Having a pet is a big responsibility. I begged and begged my parents to get me a puppy when I was a kid, and it took years to finally convince them. They waited until I was older and more mature; ready to help with the day-to-day tasks of caring for a furry friend.
February is National Responsible Pet Owner’s Month, and whether you already have a FBF, are considering getting a puppy from a respectable breeder or a rescue from the local shelter, there are some basic elements to being a responsible fur parent.
Consider the breed carefully
Are you an active family? Do you like to be outdoors a lot, hiking or running? Or do you prefer to ride the sofa? Do you have a fenced in yard or are you an apartment dweller? Do you mind dog hair everywhere or is there someone in your home with mild allergies? There are a lot of considerations when choosing a breed of dog that would be suitable for your family.
For example, a large dog might not be suitable for a small apartment but would be fine if you have a large fenced in yard it could play in. A very small dog—like a chihuahua, for example—might not be suitable for families with very young children. And if you want to go running with your dog, you’ll need a breed that can keep up with you and needs that level of exercise—an Australian shepherd dog, for example.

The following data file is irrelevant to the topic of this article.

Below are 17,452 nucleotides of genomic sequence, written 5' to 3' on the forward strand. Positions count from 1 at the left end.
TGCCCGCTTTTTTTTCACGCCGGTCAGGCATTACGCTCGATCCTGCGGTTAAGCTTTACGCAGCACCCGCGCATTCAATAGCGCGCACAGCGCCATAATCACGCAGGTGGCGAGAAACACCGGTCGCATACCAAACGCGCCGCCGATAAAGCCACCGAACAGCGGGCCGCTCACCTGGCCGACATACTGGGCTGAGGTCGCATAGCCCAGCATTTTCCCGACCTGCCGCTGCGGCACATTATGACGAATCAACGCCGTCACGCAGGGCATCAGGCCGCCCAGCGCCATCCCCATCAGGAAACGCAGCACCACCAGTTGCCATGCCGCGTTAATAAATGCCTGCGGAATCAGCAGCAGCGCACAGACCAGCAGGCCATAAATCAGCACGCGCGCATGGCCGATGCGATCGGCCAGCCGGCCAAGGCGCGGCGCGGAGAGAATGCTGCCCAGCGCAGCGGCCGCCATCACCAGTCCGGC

It’s very important to look at your life, your family, and your work: how much time you can be home and how much time you have to spend with the dog is important. Dogs are a 10-20 year commitment, depending on the breed: you want to get it right!
Check your home for hazards
Particularly if you are bringing home a puppy, you need to look at your home from their point of view. As a parent of a toddler would do, see your living space, and the area they will be allowed to walk around in, from their level. Get down on all fours and really take a look around! Suddenly, you’ll notice that there are wires that are easily accessible (read: chewable), that certain heavy knick knacks could be knocked down and broken.